All of us have been members of many organizations and NAHC is simply the best there is. NAHC aspires to excellence in every respect; its staff has been repeatedly honored as the best in Washington; the organization lives by the highest values and has demonstrated a passionate interest in the well-being of patients and providers.

Elaine Stephens, Director of Home Care of Steward Home Care/Steward Health Systems and former NAHC C

Home care increasingly is one of the basic building blocks in the developing system of long-term care.  On both economic and recuperative bases, home health care will continue to grow as an essential service for individuals, for families and for the community as a whole.

Former U.S. Senator Olympia Snowe (R-ME)

NCOA is excited to be part of this great event and honored to have such influential award winners in the field of aging.

National Council of Aging

Health care at home…is something we need more of, not less of.  Let us make a commitment to preventive and long-term care.  Let us encourage home care as an alternative to nursing homes and give folks a little help to have their parents there.

Former President Bill Clinton

Kansas Governor Proposes Restoring Medicaid Cuts, Increasing Hospital Tax

August 26, 2016 06:41 AM

Kansas Governor Sam Brownback (R) said on August 17 he would be willing to restore four percent cuts to KanCare reimbursement rates if the state legislature increases the provider tax, a fee to hospitals. KanCare is the state’s privatized Medicaid program.

“I look forward to working with the legislature to restore the four percent cut in reimbursement rates and will call on them to pass an increase in the provider tax,” the governor said in a statement. The announcement came a day after the state canceled public meetings to discuss the KanCare cuts.

The federal government provides $1.28 to Kansas for every dollar the state spends on Medicaid so the provider rate cuts led to a loss of over $70 million in federal aid. Some of that federal aid would be restored by restoring the rate cuts.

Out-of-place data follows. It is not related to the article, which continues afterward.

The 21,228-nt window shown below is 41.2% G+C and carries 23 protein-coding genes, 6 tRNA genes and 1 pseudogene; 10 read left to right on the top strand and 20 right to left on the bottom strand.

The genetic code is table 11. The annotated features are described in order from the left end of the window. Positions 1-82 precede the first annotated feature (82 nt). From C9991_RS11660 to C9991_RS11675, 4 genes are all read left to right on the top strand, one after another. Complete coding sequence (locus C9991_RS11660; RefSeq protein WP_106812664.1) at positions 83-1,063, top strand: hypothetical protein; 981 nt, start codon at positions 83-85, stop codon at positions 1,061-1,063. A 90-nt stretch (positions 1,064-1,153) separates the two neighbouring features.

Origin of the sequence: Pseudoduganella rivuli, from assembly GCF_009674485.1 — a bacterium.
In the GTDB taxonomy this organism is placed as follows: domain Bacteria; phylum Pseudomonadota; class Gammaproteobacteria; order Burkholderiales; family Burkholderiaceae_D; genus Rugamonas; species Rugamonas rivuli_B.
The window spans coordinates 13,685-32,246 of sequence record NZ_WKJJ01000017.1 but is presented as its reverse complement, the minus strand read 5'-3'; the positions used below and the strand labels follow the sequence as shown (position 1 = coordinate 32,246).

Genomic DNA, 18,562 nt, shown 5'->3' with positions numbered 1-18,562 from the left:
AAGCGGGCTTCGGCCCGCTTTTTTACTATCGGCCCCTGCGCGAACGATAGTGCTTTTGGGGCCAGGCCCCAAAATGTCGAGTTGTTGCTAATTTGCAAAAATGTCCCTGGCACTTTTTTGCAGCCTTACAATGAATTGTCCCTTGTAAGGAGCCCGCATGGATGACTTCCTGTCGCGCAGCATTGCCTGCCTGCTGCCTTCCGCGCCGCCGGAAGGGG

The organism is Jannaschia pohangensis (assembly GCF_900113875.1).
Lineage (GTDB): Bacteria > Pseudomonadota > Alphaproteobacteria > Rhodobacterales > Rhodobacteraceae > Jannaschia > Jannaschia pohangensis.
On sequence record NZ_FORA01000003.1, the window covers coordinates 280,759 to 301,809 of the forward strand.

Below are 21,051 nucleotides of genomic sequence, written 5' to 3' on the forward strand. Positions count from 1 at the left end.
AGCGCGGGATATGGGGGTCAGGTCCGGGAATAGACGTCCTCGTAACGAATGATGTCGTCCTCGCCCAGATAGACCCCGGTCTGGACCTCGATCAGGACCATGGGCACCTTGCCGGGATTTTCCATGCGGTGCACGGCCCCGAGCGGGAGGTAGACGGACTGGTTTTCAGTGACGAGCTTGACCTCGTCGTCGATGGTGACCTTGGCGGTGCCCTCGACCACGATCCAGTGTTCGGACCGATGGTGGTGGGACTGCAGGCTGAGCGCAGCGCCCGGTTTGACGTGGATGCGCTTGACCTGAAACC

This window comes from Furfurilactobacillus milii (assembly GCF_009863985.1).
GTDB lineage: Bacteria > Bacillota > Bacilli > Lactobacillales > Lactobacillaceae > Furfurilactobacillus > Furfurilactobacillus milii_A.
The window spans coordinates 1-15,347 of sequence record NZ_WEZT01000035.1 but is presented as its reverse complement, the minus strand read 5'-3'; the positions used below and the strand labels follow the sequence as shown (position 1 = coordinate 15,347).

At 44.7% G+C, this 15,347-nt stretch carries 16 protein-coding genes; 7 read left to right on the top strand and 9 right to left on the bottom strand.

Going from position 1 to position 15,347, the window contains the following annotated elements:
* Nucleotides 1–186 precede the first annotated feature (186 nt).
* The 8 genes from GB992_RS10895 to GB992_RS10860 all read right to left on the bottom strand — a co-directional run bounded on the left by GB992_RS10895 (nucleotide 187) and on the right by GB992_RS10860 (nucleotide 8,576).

Kansas is one of 19 states that reject expanded eligibility for Medicaid, a decision that has cost Kansas more than $1.3 billion, according to the Kaiser Family Foundation.

Under pressure to balance the state’s budget, Governor Brownback announced the payment cut to some KanCare providers in May, with the cuts taking effect in July. The $56.3 million in Medicaid reductions was part of almost $100 million in spending cuts Brownback ordered to eliminate a projected deficit in the fiscal year 2017 budget.

“The Governor’s announcement of cuts to the KanCare program amounts to a broken promise
to the people and the health care providers of Kansas,” the Kansas Hospital Association said in a statement. “The Governor’s announcement will undoubtedly make some providers question whether they can continue to participate under such circumstances. Ultimately, and most importantly, that will threaten access to care in Kansas.”

This is the third time Brownback has attempted to negotiate provider tax increases to address budget shortfalls, but both previous attempts met fierce resistance from hospitals, who said they could only agree to the tax increase if the money was used to fund Medicaid expansion, something the governor refuses to do.

A 2014 study commissioned by the Kansas Hospital Association found expanding KanCare would generate $2.2 billion in additional federal money, more than Kansas would need to cover the state’s share of the expansion cost for five years.

Many healthcare professionals in Kansas have called for Medicaid expansion as a way to improve access to care and also ease the state’s budget shortfalls that have led to sharp spending cuts. There is also concern that Brownback’s plan would place an additional tax burden on the very caregivers he says he wants to help.

Primary elections in early August resulted in moderate Republican candidates ousting more than a dozen of Brownback’s close allies in the state legislature, leaving advocates of Medicaid expansion hopeful they can move a plan through the legislature and to Brownback’s desk.

Dan Hawkins, the Republican who chairs the House Health and Human Services Committee says rolling back the provider cuts will be his “first job” when the state legislature returns from recess. While Hawkins does not support KanCare expansion, he is willing to repeal some of Brownback’s tax cuts to small business owners or raise taxes on the three private companies awarded state contracts to manage the KancCare program. Brownback has voiced his strong opposition to rolling back any of his tax cuts.

In his statement last week Governor Brownback pointed out the financial vulnerability of some rural health care providers.

“Our rural hospitals face many challenges, caused primarily by declining Medicare reimbursement rates. Initiatives like our Rural Health Working Group are looking at the broader issues facing rural health care and identifying solutions that will be presented in early 2017,” the statement said.